Question
Norman W. Freeman · Oct 12, 2022

How to check if on a file on a network shared folder is available/exists with a timeout ?

I use the following code to check the last modified date of file which is on a network shared folder (eg: "\\someserver\subfolder\foobar.txt")

set file = ##class(%File).%New(filePath)
set lastModifiedDate = file.DateModified //might hang up for a very long time 
set file = "" //close file

if the file is not available or does not exists, DateModified property return a negative value (which is fine). I use that property to quickly check if file has been modified and need to be imported.

Here is the issue: sometimes, accessing DateModified property will hang up for a long time (about 5 minutes) which is unacceptable in my case. It usually occurs because of some network issue (eg: server not available).

I have tried the following : 

set file = ##class(%File).%New(filePath)
if file.Open("R", 5) //5 seconds timeout, but still hang up
{
   //file is available
}
set file = ""

 and this

OPEN filePath:("R"):5 //might also hang up for several minutes
IF $TEST
{
   //...
}
CLOSE filePath

or this 

if ##class(%File).Exists(filePath)
{
   //...
}

It does not improve anything and still hang up. The 5 seconds timeout works only with local files.

It looks like the timeout is more "how long to wait until the file is created or become available" rather than "maximum time the related I/O operation should take before giving up".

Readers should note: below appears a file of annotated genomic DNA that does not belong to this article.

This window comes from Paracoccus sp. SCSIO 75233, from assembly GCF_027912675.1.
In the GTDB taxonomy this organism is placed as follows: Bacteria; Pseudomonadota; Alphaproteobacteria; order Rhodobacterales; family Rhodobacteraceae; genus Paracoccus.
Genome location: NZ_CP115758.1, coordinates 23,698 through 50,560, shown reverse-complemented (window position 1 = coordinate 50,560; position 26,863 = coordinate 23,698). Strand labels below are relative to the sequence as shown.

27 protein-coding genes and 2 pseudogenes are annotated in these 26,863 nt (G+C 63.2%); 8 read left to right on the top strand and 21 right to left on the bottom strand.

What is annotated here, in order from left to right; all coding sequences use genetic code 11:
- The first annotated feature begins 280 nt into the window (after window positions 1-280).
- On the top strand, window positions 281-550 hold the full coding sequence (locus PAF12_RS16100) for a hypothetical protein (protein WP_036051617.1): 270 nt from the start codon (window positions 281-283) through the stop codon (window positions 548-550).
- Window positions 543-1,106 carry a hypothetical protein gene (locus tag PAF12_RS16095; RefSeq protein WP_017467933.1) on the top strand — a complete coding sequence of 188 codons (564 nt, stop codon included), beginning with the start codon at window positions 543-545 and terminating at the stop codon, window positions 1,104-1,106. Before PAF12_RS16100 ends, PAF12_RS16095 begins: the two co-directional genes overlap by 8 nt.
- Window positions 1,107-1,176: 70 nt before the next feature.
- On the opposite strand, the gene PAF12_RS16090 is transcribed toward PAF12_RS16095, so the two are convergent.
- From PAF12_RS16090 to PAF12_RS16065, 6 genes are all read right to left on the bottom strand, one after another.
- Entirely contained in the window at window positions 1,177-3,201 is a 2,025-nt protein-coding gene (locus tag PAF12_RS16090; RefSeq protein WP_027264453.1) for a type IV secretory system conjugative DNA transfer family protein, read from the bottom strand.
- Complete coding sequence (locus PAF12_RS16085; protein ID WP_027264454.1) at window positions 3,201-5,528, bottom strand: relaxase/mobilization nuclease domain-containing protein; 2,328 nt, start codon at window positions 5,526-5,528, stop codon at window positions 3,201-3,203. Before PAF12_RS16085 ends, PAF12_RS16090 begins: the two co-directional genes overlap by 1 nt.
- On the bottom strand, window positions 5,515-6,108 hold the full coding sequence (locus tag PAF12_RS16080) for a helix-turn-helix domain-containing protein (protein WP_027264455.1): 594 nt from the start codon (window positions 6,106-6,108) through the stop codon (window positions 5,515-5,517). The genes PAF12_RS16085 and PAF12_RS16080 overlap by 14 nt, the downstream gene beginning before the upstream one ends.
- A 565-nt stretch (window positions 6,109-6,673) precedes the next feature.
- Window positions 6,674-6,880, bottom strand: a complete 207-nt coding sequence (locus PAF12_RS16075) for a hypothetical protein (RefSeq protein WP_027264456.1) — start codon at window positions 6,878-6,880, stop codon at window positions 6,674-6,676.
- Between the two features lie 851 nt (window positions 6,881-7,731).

I have in mind to start a job and wait for some amount of time and kill it if necessary but since (AFAIK) each job call spawn a new process I am not sure it's a good idea.

Any suggestions ?

Product version: IRIS 2021.1
$ZV: IRIS for Windows (x86-64) 2021.1 (Build 215U) Wed Jun 9 2021 09:39:22 EDT
0
0 230
Discussion (2)2
Log in or sign up to continue

I think this has something to do with ECP timeout. Please start management portal and check System -> Configuration -> ECP settings.
Default timeout = 1200 seconds (maybe you'll find there a value of 600).

The problem has nothing in common with Cache or IRIS, it's an OS setting. If a network drive is not available (for example the target is switched off), Windows waits an half an eternity.

You have to ask your sysadmin or Google, providing your Windows version. The very first hit I found is this but it's somewhat old.